For Web sites that believe the Internet giant is favoring its own
products in search results, there are few other options for making
their businesses grow.
Starting in February, Jeffrey G. Katz grew increasingly anxious
as he watched the steady decline of online traffic sent to his
company's comparison-shopping Web site, Nextag, from Google's search
In a geeky fire drill, engineers and consultants at Nextag
scrambled to see whether the problem was the site's own fault. Maybe
some inadvertent change had prompted Google's algorithm to demote
Nextag when a person typed in shopping-related search terms like
"kitchen table" or "lawn mower."
But no, the engineers determined. And traffic from Google's
search engine continued to decline, eventually by half.
Nextag's response? It doubled the amount it paid Google to
feature its services in search results.
The decision was costly but necessary to retain shoppers, Mr.
Katz said, because an estimated 60 percent of Nextag's traffic comes
from Google, from both free search and paid search advertisements --
ads related to search results and appearing next to them.
"We had to do it," said Mr. Katz, chief executive of Wize
Commerce, Nextag's owner. "We're living in Google's world."
Regulators in the United States and Europe are conducting
sweeping inquiries of Google, the dominant Internet search and
advertising company. Google rose by technological innovation and
business acumen; in the United States, it has 67 percent of the
search market and collects 75 percent of search advertising dollars.
Being big is no crime, but a company's use of market muscle to
stifle competition is an antitrust violation.
So the inquiries are focusing on life in Google's world for the
sprawling economic ecosystem of Web sites that depend on their
rankings in search results.
What is it like to live this way, in a giant's shadow? The
experience of its inhabitants is nuanced and complex, a blend of
admiration and fear.
The relationship between Google and Web sites, publishers and
advertisers often seems lopsided, if not unfair. Yet Google has also
provided and nurtured a landscape of opportunity. Its ecosystem
generates $80 billion a year in revenue for 1.8 million businesses,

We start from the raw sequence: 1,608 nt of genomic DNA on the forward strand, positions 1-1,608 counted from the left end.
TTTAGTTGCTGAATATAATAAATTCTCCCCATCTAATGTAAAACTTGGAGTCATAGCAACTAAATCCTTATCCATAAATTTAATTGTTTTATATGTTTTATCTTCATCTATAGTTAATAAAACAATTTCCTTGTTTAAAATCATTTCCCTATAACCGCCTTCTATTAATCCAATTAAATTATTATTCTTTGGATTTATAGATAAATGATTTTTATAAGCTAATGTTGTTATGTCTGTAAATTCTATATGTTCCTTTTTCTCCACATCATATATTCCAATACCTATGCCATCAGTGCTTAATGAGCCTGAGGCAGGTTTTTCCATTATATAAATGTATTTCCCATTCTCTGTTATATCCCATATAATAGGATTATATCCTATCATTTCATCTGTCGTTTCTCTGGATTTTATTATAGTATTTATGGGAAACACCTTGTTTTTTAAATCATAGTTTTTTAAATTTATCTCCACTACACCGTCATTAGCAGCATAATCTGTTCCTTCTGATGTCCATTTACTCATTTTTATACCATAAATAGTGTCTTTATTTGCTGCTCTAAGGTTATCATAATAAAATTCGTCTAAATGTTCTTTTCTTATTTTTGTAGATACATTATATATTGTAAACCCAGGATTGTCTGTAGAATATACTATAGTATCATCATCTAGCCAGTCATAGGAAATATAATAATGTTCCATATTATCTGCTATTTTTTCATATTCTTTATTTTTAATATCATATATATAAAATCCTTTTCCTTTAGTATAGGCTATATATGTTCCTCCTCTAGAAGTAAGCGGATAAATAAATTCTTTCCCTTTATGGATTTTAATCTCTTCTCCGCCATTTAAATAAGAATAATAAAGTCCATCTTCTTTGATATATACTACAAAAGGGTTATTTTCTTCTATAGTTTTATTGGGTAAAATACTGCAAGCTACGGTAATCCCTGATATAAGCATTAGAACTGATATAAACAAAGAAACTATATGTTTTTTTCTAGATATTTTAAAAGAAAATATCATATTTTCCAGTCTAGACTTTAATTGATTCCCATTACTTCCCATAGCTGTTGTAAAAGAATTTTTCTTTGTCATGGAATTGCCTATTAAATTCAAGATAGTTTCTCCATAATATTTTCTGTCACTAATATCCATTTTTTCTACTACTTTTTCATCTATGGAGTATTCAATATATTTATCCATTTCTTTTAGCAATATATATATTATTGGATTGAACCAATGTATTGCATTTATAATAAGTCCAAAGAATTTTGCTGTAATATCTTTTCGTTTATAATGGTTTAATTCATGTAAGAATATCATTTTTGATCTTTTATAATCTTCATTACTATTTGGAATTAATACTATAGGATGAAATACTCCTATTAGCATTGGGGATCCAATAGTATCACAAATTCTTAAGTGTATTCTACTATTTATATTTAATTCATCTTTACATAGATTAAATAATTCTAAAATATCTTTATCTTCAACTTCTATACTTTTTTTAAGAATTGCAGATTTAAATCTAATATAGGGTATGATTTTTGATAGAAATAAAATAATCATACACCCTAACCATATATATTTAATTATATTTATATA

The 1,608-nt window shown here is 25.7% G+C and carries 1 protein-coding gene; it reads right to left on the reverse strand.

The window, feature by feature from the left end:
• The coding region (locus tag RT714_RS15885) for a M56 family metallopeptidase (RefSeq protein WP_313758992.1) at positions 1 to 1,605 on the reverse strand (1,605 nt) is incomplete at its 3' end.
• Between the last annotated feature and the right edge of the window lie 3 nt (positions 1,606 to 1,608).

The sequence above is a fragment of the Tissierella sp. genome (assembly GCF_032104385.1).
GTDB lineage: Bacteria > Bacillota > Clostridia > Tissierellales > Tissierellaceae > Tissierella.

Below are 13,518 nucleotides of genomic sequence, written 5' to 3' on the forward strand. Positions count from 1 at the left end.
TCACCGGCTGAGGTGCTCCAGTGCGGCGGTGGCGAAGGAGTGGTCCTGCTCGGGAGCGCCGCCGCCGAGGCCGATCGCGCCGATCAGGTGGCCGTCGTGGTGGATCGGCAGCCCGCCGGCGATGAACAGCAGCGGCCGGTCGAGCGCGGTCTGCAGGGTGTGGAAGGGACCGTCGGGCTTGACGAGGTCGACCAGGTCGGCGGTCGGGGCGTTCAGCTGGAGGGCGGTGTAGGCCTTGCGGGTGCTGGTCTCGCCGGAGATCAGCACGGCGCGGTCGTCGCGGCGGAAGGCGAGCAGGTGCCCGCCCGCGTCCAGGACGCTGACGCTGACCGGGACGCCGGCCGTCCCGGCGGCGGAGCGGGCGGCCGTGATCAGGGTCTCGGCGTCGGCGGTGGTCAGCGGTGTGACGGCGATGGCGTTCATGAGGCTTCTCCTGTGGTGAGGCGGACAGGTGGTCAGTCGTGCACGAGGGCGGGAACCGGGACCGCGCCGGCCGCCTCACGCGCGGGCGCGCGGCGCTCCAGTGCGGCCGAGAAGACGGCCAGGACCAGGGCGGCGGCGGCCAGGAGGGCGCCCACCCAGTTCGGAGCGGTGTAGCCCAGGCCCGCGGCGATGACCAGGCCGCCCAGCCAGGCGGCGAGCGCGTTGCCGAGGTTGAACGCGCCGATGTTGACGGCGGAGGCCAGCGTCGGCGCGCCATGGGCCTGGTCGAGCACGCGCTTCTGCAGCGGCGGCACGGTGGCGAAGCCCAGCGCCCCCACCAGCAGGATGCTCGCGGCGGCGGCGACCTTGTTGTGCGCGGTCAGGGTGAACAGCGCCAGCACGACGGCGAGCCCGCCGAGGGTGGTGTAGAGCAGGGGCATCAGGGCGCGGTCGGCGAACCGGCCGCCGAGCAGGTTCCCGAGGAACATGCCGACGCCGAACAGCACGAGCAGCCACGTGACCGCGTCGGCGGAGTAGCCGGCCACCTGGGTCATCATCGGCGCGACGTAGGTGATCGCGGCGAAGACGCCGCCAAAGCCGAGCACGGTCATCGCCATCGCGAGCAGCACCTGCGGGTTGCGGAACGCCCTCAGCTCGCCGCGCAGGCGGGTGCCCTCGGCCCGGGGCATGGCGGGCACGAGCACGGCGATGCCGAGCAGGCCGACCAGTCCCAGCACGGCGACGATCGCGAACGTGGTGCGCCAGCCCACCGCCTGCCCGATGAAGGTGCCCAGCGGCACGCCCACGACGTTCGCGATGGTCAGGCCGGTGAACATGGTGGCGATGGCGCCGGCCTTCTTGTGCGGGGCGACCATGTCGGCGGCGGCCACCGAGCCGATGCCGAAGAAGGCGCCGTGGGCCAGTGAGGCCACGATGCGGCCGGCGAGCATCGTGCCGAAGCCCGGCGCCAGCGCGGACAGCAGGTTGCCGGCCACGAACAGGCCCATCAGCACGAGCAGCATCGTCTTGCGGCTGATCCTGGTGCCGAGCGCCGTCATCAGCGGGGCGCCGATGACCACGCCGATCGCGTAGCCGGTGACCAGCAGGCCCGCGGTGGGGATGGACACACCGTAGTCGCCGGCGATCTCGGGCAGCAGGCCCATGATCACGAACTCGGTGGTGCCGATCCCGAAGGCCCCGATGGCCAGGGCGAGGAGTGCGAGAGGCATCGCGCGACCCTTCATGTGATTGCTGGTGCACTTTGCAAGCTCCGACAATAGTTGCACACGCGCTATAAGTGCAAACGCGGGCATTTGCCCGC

Web sites and nonprofit organizations in the United States alone, it
In the United States, the staff of the Federal Trade Commission
has recommended preparing an antitrust suit against Google,
according to people briefed on the inquiry, who spoke on condition
that they not be identified. But a vote by commissioners is required
before it proceeds. Even if commissioners vote to go ahead, the case
could be settled.
Google has drawn the attention of antitrust officials as it has
moved aggressively beyond its dominant product -- search and search
advertising -- into fields like online commerce and local reviews.
The antitrust issue is whether Google uses its search engine to
favor offerings like Google Shopping and Google Places, over
offerings of rivals. For policy makers, Google is a tough call.
"What to do with an attractive monopolist, like Google, is a
really challenging issue for antitrust," said Tim Wu, a professor at
Columbia Law School and a former senior adviser to the F.T.C. "The
goal is to encourage them to stay in power by continuing to innovate
instead of excluding competitors."
Speaking at a Google Zeitgeist conference in Arizona last month,
Larry Page, the company's co-founder and chief executive, said he
understood the scrutiny of his company, given its size and reach.
"There's very many decisions we make that really impact a lot of
people," he acknowledged.
The main reason is that Google continually adjusts its search
algorithm -- the smart software that determines the relevance,
ranking and presentation of search results, which are typically
links to other Web sites.
Google says it makes the changes to improve its service and that
its algorithm weeds out low-quality sites and shows the most useful
results, whether or not they link to Google products. …